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What is the Future of Capitalism in the Age of Pandemic, Recession and Inequality?

Former Managing Director of Ahmedabad Stock Exchange
Feb 4, 2021 7:33 AM 3 min read
Editorial

Since the 2008 financial meltdown, capitalism has been subjected to an elevated level of scrutiny by many.

Now, the global pandemic has brought enhanced focus on the capitalist system. Millions of people are out of work and global growth has plummeted as economic activity grounded nearly to a halt for several months. Yet the stock markets remain at all-time highs and the bulls are over the moon. Central bank-sponsored liquidity flows and the low-to-zero-interest loans to prop up the economies and jobs are in fact boosting the stock markets. And the peaking stock markets seem to be mocking the misery of common people at large.

Increased demand is impacting food banks and feeding programmes all over the world, including in developed countries. Free ration and cooked food distributed by various agencies are calming the hungry stomachs of many people. In stark contrast, billionaires of all sorts are minting additional billions every day. The disjuncture between what is good for rich capitalists and what is good for society is starkly on display. What is good for human life is also starkly incongrous with calls to “reopen the economy” even as the virus remains uncontained.

It is clear enough that capitalism is currently beset by a number of structural weaknesses. Jobless growth has turned into job loss growth or growthless profits. It can be exciting to live in a capitalist society when there is a period of expansion occurring. When the economy decides that it is time to contract, then the recession can cause high levels of unemployment, more inequalities and a decline in the incomes and living standards of people at large. The trajectory of consumption-led industrialisation appears to be exhausted - there are fewer peasants to be converted to low-wage proletarians and there are fewer youth to be employed in factories. While digital economies, technology and automation are driving the wealth of capitalists sky high, the ordinary folks are at their wits' end with nothing to do and nothing to look forward to.

Capitalism does create wealth, but only for a few. A small group of families hold most of the wealth in any given economy and pass it on to their children to keep the value within the same group over multiple generations. Over time, this disadvantage causes the rich to get richer, while the poor continue to struggle to make ends meet. Even worse is crony capitalism. It leads to creation of a few private monopolies often propped up by state patronage and at the cost of state resources. Governments keep rescuing and boosting the big businesses through various tax sops, contracts and bailout funds. Small businesses and the informal sector, meanwhile, don’t receive such patronage, and individuals wouldn’t even get unemployment protection under the true lens of such crony capitalism.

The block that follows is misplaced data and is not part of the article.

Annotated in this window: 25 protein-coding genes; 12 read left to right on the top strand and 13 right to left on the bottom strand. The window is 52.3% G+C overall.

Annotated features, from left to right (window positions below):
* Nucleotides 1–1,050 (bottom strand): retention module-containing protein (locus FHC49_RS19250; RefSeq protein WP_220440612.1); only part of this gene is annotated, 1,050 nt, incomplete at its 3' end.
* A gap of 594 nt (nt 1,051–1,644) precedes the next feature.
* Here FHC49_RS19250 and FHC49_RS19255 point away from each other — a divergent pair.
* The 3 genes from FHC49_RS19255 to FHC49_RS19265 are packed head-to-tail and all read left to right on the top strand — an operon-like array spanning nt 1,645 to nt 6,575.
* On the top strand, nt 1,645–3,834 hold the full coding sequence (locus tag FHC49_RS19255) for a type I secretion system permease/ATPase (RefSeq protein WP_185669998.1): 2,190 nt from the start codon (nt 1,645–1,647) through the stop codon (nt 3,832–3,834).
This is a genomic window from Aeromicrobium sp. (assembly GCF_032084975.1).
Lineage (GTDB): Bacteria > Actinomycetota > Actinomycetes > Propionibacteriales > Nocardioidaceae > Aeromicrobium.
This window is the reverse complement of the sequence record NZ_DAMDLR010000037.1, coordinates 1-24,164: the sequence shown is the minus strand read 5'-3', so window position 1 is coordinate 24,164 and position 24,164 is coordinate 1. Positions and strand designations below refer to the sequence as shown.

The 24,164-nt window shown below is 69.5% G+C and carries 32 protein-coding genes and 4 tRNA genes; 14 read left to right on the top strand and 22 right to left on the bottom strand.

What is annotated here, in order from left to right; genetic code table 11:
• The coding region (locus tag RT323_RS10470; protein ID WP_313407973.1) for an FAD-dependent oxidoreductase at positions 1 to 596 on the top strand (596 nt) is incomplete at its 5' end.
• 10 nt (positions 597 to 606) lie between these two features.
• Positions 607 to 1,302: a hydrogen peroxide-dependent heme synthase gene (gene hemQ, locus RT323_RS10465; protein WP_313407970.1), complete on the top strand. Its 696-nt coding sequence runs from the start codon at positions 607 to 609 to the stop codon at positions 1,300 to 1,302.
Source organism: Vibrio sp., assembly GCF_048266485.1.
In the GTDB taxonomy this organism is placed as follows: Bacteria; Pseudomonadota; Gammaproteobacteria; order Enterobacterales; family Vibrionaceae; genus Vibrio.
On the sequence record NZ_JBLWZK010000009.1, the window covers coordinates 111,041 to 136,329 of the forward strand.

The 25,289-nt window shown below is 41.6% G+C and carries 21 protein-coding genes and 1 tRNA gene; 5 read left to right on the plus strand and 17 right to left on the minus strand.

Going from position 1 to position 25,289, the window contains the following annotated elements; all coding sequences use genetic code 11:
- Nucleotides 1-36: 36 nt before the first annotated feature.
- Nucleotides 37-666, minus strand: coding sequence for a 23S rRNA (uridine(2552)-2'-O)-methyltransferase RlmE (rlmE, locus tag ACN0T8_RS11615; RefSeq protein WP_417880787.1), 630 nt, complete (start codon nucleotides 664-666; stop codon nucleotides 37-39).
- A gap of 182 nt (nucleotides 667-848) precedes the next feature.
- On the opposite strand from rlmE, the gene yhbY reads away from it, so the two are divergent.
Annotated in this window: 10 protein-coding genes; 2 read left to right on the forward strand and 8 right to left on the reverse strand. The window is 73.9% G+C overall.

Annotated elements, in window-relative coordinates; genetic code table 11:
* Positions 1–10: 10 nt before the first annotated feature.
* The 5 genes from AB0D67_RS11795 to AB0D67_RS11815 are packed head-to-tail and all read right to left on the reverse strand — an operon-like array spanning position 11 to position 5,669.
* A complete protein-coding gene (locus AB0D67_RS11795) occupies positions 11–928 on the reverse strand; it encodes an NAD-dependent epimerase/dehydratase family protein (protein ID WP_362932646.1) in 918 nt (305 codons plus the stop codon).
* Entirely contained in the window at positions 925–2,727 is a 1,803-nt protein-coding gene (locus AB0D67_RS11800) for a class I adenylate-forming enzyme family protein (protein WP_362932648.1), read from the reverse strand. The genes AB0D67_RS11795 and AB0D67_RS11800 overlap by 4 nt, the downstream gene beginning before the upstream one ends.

What Awaits Us?

Italian social scientist and historian Francesco Boldizzoni in his book "Foretelling the End of Capitalism: Intellectual Misadventures Since Karl Marx", presents four kinds of predictions:

  1. There are theories of implosion, wherein capitalism collapses because of pressures that arise from the workings of its own logic.
  2. There are theories of exhaustion, which predict capitalism will “die of natural causes” - that it runs up against environmental limits or moral advances.
  3. There are theories of convergence, wherein capitalism and socialism become more and more alike, appearing as mirror images of modern rationality.
  4. Finally, there is “cultural involution”, wherein capitalism kills off the non-economic values that made it work in the first place.

The environmental problem, Boldizzoni notes, may represent a serious threat to human well-being, but it is not a threat to capitalism. After all, “capitalism has shown that it does not need clean air to thrive, but only air that is barely breathable.”

It is often capitalism’s defenders who laud its versatility and endurance. It can shrug off poverty, hunger, fires, floods, wars, pandemics, deaths of millions of people and the extinction of thousands of species. It will possibly even find new opportunities for accumulation of wealth in such miseries - the opportunities of rebuilding war torn countries,  producing medicines for epidemics, replanting the burnt-out forests and building low-cost houses for the poor in the slum lands.

The most successful economies in the world tend to be a mixture of different approaches, by combining the best concepts of welfare state with capitalist idealism. But how economic thinking will evolve in the post-pandemic world of abject inequalities and recession remains to be seen.

FIN.

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